I thought this, just posted on the afternoon edition of the Chronicle of Higher Education, was really interesting.
September 3, 2008
NIH Tries to Buy Eureka Moments With New Round of Grants
Few, if any, scientific discoveries prompt a slap to the forehead and a shout of “Eureka,” as Archimedes is said to have done.
But that hasn’t stopped the National Institutes of Health from chasing after truly novel work that could push research in new directions. Today, the agency announced it was giving out $42.2-million to 38 “exceptionally innovative research projects that could have an extraordinarily significant impact on many areas of science.” Each will get $200,000 in direct costs for up to four years.
The awards are the first to be made under a new initiative with the acronym “Eureka,” for “Exceptional, Unconventional Research Enabling Knowledge Acceleration.” For example, Iswar K. Hariharan, a professor of cell and developmental biology at the University of California at Berkeley, won a grant to study new ways to promote tissue to regrow.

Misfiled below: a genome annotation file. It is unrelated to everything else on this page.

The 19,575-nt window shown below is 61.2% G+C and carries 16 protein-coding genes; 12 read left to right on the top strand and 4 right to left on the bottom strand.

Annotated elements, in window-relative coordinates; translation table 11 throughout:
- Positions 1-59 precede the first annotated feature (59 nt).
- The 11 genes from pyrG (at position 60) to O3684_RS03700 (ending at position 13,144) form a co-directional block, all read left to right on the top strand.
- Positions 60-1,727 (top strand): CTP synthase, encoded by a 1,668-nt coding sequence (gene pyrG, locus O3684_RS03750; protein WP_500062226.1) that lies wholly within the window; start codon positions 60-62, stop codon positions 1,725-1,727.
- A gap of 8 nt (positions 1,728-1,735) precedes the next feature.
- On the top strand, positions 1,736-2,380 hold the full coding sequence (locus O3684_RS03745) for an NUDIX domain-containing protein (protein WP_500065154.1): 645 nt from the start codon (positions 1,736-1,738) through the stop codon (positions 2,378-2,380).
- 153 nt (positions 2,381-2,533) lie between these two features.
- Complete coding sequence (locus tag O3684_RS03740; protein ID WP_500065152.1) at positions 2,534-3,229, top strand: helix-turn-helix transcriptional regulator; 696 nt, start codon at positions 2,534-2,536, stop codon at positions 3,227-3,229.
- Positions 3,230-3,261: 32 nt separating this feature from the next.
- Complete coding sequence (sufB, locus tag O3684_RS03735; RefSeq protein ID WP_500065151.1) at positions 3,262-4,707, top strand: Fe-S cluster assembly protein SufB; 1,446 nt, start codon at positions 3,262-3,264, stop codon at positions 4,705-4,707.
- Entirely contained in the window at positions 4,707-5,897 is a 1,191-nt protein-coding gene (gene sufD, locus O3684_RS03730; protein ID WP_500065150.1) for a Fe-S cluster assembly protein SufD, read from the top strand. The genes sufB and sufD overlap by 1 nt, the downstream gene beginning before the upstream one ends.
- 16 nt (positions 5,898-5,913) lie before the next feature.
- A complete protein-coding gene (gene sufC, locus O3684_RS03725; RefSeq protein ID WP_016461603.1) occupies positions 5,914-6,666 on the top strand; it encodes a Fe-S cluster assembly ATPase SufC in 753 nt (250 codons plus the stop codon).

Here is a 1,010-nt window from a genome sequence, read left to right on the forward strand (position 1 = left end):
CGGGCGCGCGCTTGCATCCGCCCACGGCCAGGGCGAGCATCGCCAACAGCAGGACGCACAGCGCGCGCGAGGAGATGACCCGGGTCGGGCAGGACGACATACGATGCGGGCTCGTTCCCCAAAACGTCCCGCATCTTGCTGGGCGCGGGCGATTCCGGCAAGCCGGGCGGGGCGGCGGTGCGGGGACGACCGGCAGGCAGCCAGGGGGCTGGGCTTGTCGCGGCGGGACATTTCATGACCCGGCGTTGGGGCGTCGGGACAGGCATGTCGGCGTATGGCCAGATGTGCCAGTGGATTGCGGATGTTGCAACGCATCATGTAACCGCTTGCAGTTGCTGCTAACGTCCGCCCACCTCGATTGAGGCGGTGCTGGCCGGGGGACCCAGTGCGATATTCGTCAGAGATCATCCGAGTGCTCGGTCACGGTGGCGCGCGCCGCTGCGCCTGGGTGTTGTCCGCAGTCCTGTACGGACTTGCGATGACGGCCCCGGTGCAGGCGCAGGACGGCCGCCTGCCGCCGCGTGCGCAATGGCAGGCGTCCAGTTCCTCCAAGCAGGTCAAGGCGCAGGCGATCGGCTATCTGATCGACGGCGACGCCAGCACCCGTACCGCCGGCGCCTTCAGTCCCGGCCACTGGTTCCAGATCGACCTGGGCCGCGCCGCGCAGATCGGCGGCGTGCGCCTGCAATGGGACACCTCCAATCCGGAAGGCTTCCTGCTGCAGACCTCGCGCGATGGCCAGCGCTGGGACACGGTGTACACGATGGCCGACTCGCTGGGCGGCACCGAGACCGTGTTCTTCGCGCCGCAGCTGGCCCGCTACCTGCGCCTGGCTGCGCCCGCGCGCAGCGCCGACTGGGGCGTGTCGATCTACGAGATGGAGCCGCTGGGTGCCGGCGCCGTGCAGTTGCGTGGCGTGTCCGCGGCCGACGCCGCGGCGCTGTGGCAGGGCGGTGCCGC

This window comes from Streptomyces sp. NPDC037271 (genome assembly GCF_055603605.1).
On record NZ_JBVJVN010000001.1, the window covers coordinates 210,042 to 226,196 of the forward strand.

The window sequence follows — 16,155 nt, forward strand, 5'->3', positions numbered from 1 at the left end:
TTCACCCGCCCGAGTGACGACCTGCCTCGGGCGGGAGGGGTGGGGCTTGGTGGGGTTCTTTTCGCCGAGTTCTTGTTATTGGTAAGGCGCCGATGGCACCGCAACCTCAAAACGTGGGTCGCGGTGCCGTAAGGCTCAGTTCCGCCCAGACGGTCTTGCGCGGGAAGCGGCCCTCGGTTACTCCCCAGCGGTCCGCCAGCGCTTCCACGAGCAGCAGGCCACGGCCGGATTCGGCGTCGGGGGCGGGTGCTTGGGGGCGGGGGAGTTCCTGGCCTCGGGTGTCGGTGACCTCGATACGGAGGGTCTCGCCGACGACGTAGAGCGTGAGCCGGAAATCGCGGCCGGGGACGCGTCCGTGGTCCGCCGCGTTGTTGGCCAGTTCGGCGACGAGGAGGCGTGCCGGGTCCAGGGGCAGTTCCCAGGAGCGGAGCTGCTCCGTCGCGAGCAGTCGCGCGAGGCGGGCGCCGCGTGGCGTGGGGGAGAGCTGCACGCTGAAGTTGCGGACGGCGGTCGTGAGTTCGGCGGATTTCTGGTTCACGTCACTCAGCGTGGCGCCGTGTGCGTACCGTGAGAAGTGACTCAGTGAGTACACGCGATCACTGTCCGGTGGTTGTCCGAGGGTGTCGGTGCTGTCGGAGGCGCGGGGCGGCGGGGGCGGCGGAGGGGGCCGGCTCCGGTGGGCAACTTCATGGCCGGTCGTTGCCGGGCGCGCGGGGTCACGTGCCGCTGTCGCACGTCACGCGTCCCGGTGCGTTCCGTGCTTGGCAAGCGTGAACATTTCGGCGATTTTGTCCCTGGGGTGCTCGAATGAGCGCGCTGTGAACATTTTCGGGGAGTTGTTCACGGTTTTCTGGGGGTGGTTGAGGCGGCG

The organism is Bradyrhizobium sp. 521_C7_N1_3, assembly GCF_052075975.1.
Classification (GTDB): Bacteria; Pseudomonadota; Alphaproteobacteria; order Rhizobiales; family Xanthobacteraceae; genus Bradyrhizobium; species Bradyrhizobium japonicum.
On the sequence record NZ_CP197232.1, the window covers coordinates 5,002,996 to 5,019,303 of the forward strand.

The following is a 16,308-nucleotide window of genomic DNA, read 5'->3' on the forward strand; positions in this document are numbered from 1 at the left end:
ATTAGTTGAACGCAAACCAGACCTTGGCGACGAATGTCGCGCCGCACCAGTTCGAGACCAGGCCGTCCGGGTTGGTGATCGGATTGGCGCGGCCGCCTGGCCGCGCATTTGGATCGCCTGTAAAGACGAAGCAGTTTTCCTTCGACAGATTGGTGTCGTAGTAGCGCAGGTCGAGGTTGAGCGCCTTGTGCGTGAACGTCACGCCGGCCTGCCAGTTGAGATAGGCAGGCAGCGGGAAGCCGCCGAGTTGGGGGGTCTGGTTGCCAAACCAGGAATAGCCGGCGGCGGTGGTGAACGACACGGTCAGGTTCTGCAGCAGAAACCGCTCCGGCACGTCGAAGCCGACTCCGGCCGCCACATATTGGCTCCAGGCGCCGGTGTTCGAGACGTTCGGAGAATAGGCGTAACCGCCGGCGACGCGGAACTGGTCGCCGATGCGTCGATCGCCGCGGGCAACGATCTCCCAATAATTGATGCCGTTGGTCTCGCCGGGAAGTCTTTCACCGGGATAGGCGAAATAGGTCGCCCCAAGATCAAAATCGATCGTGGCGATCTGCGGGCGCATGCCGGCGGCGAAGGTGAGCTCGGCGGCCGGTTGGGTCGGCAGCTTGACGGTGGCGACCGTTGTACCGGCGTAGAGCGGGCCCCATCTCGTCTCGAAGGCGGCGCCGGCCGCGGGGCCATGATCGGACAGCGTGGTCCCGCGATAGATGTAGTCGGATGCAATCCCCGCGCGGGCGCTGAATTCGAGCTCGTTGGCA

The Eureka awards are one way the NIH has been trying to respond to criticism that its ultracompetitive grant-making process favors established researchers and relatively safe projects that are sure to deliver results.
Last year the agency started granting new innovator awards to support researchers early in their careers. The Pioneer award program, by contrast, provides $500,000 per year for five years to researchers with a track record of opening new areas in research.